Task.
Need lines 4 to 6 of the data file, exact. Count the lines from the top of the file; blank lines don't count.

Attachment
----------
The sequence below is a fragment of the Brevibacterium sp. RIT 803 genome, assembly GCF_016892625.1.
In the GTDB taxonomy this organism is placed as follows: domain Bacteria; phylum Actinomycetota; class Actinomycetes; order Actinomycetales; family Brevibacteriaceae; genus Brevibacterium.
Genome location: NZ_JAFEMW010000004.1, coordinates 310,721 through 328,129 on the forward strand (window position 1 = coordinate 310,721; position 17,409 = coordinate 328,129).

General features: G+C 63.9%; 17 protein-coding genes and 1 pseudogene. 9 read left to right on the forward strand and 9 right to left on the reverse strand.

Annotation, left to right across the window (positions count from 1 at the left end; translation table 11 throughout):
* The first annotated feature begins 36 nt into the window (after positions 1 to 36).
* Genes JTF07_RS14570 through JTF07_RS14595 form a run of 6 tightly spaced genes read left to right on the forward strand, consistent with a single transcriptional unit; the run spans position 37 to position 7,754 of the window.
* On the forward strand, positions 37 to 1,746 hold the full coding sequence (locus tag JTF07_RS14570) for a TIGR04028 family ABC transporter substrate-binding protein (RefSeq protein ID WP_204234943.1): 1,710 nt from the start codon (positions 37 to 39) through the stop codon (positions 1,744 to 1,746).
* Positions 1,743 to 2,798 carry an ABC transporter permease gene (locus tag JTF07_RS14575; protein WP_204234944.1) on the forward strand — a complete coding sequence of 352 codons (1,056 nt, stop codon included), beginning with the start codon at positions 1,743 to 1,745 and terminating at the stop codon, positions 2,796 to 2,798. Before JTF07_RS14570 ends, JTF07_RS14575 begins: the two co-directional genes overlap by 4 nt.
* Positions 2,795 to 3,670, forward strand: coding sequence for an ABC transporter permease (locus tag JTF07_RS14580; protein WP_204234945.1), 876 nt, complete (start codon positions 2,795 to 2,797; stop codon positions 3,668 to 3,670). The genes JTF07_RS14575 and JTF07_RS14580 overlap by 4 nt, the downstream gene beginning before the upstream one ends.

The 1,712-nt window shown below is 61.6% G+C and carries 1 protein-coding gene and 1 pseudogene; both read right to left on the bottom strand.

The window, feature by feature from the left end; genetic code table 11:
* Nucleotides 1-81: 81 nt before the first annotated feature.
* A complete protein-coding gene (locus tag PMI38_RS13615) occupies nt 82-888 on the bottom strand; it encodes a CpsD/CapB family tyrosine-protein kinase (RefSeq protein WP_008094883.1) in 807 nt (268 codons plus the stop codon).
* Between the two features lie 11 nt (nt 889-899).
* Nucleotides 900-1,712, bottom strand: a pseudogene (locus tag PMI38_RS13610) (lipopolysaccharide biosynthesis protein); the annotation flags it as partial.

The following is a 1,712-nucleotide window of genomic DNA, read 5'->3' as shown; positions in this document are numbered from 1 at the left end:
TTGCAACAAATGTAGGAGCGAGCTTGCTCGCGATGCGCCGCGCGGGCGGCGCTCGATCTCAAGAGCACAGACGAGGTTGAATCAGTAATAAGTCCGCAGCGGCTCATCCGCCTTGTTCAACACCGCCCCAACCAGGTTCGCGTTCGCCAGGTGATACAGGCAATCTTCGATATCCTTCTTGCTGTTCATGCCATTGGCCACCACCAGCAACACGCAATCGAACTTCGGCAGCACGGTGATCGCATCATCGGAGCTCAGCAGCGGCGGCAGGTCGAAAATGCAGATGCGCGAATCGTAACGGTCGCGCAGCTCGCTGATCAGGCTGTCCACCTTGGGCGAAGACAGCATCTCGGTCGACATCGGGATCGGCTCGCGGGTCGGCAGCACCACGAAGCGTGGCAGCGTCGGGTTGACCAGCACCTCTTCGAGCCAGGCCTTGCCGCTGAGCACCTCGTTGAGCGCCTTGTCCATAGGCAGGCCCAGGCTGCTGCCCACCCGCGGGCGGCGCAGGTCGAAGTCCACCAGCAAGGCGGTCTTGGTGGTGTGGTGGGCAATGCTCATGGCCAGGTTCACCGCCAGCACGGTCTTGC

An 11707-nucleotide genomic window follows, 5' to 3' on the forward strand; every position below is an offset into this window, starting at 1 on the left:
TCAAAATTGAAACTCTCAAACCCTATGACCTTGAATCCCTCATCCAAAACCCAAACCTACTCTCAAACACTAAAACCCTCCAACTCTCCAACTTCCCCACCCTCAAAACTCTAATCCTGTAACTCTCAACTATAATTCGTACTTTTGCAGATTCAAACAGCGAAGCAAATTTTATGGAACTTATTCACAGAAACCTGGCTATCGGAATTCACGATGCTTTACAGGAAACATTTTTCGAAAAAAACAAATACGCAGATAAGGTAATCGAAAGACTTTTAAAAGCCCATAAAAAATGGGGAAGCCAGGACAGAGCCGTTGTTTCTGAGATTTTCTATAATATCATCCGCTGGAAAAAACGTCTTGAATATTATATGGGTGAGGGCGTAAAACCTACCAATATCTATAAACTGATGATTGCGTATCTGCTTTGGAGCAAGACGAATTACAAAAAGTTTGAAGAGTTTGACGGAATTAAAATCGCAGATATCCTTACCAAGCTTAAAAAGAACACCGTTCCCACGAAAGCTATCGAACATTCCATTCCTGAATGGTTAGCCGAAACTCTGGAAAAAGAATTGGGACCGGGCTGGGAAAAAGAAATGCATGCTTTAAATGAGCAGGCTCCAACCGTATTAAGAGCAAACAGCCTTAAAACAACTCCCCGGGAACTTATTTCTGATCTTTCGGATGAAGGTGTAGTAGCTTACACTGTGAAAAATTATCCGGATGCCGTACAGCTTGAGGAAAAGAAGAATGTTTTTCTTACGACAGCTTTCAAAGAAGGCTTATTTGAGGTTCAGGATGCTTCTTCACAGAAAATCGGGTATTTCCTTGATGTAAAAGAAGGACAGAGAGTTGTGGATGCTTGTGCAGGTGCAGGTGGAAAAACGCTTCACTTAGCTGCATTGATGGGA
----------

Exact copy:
General features: G+C 63.9%; 17 protein-coding genes and 1 pseudogene. 9 read left to right on the forward strand and 9 right to left on the reverse strand.

Annotation, left to right across the window (positions count from 1 at the left end; translation table 11 throughout):
* The first annotated feature begins 36 nt into the window (after positions 1 to 36).